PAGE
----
Review of No Man Is An Island Album by Clockwork Radio

When it comes to producing an album as a four-piece based in Manchester, there's plenty of musi-cal heritage weighing on your shoulders. In fairness to Clockwork Radio, in spite of now being based in Manchester, they do originally hail from Wales - so let's cut them some slack. That said, given the fact that the quartet are trying to produce their own brand of indie rock, they've got plenty of competition.

Clockwork Radio No Man Is An Island Album

Talking about that competition, when listening to their debut 'No Man Is An Island', it's difficult not to draw comparisons between Clockwork Radio and 2013's indie scene success story Peace. Cer-tainly, there is more than one occasion on 'No Man Is An Island' where Clockwork Radio conjure up the danceable, psychedelia-infused indie pop that characterised Peace's debut.  

On opener 'Feel It Up', the comparison is no bad thing. In fact, 'Feel It Up' is the most intriguing track on the record. At its start, it's bouncy indie with intricately picked riffs combined with woozy harmonies. Then, smashing through the swirling 'ooh's and 'aaah's comes something entirely unex-pected - ground-shaking power chords more suited to the stadium pomp of Bon Jovi herald the ar-rival of a genuinely anthemic chorus. It's paradoxical, but it works. It's the most attention-grabbing moment on 'No Man Is An Island' and it suggests  Clockwork Radio know their way around the sort of rabble-rousing chorus perfectly suited to the mud-soaked summer festival scene.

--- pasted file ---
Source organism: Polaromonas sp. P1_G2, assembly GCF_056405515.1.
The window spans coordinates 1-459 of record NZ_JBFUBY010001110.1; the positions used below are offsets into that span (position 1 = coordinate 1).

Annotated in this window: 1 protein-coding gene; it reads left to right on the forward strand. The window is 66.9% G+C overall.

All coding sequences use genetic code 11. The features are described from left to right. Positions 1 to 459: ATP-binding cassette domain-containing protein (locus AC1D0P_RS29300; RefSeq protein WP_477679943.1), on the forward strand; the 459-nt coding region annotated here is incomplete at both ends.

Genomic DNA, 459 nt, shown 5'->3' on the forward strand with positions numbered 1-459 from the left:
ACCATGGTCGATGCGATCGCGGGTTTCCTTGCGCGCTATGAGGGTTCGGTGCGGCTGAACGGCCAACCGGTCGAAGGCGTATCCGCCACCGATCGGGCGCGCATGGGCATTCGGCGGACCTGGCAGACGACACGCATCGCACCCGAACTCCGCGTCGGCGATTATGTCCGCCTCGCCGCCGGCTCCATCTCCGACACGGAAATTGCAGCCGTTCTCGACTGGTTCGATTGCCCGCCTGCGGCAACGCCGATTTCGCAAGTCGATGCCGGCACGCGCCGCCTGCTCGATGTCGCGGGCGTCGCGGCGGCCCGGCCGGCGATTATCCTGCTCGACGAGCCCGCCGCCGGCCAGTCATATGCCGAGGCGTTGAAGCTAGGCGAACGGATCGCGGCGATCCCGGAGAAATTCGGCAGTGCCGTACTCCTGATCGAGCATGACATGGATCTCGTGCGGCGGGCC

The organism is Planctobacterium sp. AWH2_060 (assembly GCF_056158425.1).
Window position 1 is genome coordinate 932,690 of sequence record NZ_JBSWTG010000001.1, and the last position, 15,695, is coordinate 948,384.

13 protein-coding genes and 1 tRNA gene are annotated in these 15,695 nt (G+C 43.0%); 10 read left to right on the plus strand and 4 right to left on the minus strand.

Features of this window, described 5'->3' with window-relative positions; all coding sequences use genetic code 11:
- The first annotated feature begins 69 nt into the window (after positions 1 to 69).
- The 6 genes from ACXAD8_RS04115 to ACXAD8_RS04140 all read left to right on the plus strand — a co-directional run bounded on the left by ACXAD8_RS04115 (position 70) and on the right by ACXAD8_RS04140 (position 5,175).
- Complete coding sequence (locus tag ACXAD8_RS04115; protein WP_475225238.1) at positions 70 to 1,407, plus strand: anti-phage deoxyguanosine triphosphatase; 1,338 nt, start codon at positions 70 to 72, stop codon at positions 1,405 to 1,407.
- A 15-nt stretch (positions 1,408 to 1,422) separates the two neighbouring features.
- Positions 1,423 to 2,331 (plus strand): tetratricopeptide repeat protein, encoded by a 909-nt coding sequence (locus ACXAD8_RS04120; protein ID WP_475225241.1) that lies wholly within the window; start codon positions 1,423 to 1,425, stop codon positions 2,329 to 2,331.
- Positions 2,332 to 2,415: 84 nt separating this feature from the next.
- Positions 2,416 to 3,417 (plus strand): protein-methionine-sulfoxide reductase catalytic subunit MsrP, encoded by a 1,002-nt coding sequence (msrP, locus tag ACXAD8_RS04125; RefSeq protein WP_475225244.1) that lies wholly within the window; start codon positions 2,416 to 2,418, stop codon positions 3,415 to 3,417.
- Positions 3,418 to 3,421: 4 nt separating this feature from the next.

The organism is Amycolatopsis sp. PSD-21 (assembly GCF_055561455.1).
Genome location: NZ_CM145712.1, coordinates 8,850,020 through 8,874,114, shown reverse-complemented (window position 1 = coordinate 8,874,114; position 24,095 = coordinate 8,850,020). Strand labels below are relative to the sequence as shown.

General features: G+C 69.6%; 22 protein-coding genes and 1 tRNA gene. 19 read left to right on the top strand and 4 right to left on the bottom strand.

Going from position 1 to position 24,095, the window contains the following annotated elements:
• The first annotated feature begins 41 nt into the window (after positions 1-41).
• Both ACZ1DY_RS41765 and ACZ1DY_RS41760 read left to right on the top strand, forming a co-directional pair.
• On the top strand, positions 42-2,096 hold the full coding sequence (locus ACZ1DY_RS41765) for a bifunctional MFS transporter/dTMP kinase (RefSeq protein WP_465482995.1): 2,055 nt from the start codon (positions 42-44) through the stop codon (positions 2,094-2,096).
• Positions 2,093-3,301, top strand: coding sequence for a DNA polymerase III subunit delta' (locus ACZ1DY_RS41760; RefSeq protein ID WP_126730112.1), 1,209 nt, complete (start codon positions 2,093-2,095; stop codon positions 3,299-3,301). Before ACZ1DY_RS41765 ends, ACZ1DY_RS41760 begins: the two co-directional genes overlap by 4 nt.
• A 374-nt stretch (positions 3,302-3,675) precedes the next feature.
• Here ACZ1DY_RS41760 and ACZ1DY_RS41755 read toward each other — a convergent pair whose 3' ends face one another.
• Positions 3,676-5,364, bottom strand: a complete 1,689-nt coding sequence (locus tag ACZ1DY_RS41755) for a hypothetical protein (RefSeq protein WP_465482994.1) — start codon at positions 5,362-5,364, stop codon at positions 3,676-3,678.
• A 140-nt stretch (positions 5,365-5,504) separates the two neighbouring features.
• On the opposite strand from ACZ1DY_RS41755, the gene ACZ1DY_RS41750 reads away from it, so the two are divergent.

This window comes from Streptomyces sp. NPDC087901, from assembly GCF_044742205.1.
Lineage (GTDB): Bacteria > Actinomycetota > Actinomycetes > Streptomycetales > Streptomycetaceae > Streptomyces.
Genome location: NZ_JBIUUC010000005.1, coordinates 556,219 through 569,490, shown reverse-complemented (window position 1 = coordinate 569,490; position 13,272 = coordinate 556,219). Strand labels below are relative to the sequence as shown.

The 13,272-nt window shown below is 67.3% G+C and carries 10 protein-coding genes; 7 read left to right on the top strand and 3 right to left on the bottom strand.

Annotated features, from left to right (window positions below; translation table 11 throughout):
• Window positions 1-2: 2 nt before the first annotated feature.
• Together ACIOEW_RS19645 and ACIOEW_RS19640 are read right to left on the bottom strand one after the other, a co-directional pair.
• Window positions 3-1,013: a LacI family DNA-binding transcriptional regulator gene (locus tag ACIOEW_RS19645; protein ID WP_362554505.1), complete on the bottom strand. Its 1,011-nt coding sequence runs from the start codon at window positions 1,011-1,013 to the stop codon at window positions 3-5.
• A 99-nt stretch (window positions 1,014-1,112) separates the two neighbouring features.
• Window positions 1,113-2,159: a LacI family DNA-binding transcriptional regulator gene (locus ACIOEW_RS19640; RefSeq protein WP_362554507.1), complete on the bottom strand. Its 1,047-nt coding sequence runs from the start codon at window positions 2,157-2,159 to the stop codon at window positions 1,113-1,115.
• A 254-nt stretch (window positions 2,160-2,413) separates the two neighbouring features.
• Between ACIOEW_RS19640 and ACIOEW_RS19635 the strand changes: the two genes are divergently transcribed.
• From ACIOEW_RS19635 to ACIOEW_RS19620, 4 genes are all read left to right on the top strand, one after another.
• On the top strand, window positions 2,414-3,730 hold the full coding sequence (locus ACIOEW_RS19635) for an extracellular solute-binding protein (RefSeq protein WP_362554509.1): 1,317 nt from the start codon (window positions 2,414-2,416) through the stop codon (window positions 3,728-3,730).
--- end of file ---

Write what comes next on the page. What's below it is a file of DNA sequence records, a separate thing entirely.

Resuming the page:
Unfortunately, there's nothing quite so interesting in the remaining 10 songs Clockwork Radio have put on their debut. There are some bright moments on the albums, second track 'Fever' is packed with clever syncopated guitar work and seems well suited to being played across sweaty under-ground clubs across the country. Placing a ballad as the third song on your debut album is a brave move, and it almost works. But just when 'The Balance of Water' looks like it's halfway through crafting a spine-tingling chorus, it throws it away by overcomplicating and muddling its effective melody needlessly.

The beginning of the record suggests a band with plenty of promise, even if their ideas aren't quite executed as effectively as they might have been. However, several tracks into the album, that early promise begins to fade. Too many of the songs on 'No Man Is An Island' are much of a muchness.  'Foxtrot Bravado' sees the band trying on a muscular rock-orientated sound but it falls flat.  'Moon-struck' sees the band taking down the tempo, ramping up the reverb and attempting to create shimmering, reflective sounds perfect for listening to as you gaze into the stars. There's even a tremolo-laced guitar solo which makes you wonder whether Matt Bellamy popped into the recording studio to lend the band some tips. Again, it doesn't quite work; it feels too contrived to really create the sense of wonder it's aiming for.

Where 'Foxtrot Bravado' failed in creating a rockier aesthetic, 'Sitting Bull' partially succeeds with a big bluesy riff at its heart. The problem is that the song seems to have been built entirely around the riff and, consequently, there's little else to recommend about it. By the time album closer 'Please You', another mid-tempo rehash of chiming guitars and lightweight yelps, it's difficult not to feel un-derwhelmed. While 'No Man Is An Island' suggests promise at its start, there's too much filler on the album for it to really sparkle. Ergo, 'No Man Is An Island' fizzles out disappointingly over the course of its 11 tracks.


Alex Wignall


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